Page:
In contrast, reduction with DTT led to a milder +1.9°C increase in the Tm of α1-AT79-306 + mAb4B12, such that it remained −4.4°C lower than the control and the reduced α1-AT298-333 + mAb4B12 sample. This suggested that the Gly79Cys/Leu306Cys double mutation itself contributed substantially to the limited mAb4B12 stabilisation. As 306 is situated within the epitope, it is possible that this variant is bound with less affinity by the antibody. To check this, an ELISA was performed (Supplementary Figure S4C). Under the conditions of the ELISA, comparable EC50 values were found for α1-ATC232S (10.8 ± 0.4 ng ml−1), α1-AT298-333 (9.1 ± 0.7 ng ml−1) and α1-AT191-339 (12.2 ± 0.9 ng ml−1), making these variants directly comparable. In contrast, while the antibody did recognise α1-AT79-306, there was a modest ∼1.6-fold increase in the EC50 of the interaction to 17.1 ± 1.8 ng ml−1 (±SEM of the regression, n = 3). Despite rendering interpretation of the effect of α1-AT79-306 on mAb4B12-induced stabilisation non-trivial, this result highlights the contribution of residues in this region to the mAb4B12 epitope and is consistent with the limited recovery of Tm upon reduction in the 79–306 disulphide.
Taken together, the results in Table 3 and Figure 4 indicate that a reduction in the mobility of the helix I termini does not adequately account for the observed resistance to polymerisation. Rather, the mechanism of stabilisation by mAb4B12 is antagonised by a disulphide constraint at the helix I N-terminus, but not by one in the breach region at the top of β-sheet A.
Propagation of structural change to β-sheet A
During sparse screening to delineate the epitope, some α1-AT cysteine mutants yielded intermediate results in the protection assay when compared with α1-ATE32C (Figure 2B, top). Subsequent parallel binding interference/protection assays (as performed in Figure 2B, bottom) identified two sites, position 301 on helix I, and residue 296 at the junction between helix I and strand 6A, that exhibited a distinct behaviour (Figure 5A). These positions could be fully PEGylated in the absence of mAb4B12, and the PEG5K group did not prevent binding of mAb4B12, but when the antibody was bound first, these mutants exhibited a reduced ability to accept the PEG5K maleimide. This reduction in susceptibility to PEG5K conjugation was not intrinsic to the presence of antibody, as cysteines introduced at different locations (including residue 155, on helix F) showed a full mobility shift (Figure 5A).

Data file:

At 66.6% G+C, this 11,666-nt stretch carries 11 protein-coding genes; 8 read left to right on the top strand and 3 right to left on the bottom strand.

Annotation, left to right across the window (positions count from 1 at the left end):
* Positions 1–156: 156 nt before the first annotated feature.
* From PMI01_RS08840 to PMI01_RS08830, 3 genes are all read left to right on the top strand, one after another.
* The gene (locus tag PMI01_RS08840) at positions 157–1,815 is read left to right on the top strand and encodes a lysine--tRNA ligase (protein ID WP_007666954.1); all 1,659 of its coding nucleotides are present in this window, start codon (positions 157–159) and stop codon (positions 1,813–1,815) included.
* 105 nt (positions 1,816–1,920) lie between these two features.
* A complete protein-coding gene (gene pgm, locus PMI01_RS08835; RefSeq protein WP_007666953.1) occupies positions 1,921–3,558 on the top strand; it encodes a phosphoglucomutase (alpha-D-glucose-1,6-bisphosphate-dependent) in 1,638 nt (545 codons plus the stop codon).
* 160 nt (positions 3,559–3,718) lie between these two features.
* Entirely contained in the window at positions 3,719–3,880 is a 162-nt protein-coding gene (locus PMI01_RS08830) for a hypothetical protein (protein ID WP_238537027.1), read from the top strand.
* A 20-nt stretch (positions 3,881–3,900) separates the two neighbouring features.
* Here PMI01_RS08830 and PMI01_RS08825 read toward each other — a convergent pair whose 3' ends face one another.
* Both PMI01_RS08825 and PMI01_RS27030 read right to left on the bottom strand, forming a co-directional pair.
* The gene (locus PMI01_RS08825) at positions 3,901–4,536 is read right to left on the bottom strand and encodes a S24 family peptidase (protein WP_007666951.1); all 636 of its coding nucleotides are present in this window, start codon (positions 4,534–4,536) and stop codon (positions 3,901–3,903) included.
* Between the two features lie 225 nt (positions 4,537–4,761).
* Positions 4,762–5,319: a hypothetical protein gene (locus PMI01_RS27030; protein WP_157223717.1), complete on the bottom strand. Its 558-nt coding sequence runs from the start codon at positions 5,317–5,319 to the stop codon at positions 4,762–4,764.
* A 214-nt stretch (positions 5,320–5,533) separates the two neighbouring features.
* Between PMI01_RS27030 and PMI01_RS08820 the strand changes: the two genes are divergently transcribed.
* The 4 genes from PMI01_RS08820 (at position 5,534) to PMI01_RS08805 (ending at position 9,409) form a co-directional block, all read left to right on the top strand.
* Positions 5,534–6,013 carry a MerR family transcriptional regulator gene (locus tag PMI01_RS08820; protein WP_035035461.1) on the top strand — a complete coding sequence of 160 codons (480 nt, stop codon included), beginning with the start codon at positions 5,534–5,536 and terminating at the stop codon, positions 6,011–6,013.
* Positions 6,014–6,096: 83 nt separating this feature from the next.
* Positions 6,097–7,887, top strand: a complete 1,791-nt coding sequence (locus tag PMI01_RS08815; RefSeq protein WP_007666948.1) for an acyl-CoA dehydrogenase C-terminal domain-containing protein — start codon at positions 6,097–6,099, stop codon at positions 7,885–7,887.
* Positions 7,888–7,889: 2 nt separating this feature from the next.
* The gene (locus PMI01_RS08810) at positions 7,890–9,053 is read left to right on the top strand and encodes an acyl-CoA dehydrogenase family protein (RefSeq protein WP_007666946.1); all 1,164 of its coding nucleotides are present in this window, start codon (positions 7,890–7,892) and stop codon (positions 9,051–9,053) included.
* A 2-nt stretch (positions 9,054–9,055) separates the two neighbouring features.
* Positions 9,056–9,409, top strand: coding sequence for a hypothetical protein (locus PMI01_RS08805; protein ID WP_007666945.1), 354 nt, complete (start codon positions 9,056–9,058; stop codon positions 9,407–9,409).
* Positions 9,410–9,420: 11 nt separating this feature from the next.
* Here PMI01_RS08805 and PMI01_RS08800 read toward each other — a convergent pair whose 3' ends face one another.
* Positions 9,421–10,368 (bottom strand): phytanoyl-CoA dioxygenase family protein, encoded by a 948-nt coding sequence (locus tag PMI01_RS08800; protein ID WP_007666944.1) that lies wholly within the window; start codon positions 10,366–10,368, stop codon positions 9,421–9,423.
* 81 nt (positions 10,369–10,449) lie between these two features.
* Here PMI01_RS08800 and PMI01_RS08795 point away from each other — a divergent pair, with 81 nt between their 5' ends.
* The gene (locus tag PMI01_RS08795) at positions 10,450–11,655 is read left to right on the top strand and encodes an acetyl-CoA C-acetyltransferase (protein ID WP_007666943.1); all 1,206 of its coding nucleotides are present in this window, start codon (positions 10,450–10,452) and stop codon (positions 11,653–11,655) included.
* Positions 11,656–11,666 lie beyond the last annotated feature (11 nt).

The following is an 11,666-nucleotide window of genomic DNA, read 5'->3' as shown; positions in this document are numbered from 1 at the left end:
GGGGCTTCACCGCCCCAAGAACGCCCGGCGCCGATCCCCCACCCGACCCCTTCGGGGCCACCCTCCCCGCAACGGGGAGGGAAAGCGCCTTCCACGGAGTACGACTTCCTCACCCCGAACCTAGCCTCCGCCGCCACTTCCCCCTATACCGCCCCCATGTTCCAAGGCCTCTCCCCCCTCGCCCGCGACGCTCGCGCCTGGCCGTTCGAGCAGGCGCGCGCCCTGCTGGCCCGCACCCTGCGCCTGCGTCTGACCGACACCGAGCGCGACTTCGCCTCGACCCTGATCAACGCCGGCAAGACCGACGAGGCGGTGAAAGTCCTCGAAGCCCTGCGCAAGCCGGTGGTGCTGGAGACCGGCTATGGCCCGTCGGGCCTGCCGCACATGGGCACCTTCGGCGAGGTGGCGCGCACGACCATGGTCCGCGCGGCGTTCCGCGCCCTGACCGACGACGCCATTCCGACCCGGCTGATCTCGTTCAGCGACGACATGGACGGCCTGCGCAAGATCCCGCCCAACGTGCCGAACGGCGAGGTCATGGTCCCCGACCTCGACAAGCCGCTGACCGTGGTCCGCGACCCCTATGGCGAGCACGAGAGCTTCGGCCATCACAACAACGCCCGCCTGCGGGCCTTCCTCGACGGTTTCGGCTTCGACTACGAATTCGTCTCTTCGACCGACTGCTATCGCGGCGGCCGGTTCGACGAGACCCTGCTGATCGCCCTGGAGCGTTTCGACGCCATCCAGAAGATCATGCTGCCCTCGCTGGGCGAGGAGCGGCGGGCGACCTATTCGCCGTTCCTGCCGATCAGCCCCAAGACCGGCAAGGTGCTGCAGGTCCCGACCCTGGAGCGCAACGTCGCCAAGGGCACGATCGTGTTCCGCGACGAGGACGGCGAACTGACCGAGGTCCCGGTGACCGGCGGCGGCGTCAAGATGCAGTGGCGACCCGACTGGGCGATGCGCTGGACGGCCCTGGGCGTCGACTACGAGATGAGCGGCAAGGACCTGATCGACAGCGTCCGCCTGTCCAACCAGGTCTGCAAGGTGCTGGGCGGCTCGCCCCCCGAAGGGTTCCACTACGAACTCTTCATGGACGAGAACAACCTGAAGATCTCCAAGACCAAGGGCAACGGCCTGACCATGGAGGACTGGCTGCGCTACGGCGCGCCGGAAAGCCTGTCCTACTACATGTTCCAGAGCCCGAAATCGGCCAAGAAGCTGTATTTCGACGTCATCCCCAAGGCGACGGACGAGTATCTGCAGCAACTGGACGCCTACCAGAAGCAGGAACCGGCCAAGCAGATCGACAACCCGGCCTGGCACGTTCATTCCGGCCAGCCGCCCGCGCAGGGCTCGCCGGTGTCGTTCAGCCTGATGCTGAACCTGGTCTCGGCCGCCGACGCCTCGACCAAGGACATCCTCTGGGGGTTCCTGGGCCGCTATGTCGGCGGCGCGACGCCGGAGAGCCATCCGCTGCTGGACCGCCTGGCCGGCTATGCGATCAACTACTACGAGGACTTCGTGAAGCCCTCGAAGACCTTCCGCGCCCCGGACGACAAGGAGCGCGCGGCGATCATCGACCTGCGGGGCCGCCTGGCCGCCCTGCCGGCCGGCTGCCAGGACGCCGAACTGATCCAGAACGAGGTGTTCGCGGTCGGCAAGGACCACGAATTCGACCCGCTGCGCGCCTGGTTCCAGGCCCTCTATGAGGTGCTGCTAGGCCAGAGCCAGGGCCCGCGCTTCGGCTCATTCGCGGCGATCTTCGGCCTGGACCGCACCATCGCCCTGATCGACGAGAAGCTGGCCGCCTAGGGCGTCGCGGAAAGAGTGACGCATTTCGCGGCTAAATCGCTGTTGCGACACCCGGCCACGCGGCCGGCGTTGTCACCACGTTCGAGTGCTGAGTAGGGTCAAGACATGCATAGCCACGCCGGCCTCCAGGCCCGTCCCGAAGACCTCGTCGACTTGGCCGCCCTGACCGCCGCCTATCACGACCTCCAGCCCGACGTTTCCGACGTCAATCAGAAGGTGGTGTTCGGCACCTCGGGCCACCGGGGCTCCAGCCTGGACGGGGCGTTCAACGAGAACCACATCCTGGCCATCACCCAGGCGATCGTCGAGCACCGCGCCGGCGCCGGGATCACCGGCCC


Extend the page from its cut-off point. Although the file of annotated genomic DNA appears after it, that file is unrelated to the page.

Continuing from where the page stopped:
In light of the observations with a tethered helix I N-terminus, the previously noted mAb4B12 induced reduction in inhibitory activity against neutrophil elastase  and the effect of helix I mutations on inhibitory activity , these derivatisation results raise the possibility that antibody binding mediates β-sheet A behaviour through structural changes in this region. To assess this possibility directly, spin labels were used as sensitive reporters of differences (primarily mobility and polarity) in the local environment. In addition to 296 and 301, three other positions along the RCL-β-sheet A axis were chosen (Figure 5B). Upon antibody complex formation, for α1-ATT296C, α1-ATS301C and α1-ATV333C, there was a change reported in the environment of the spin probe, resulting in the adoption of an altered mobility regime. The effect was more marginal for α1-ATT339C, consistent with the lack of interference of α1-AT191-339 with antibody-mediated stabilisation, and was absent for α1-ATI360C. These results collectively suggest propagation of conformational change to the lower region of β-sheet A.
β-sheet A becomes ‘permissive’ upon antibody binding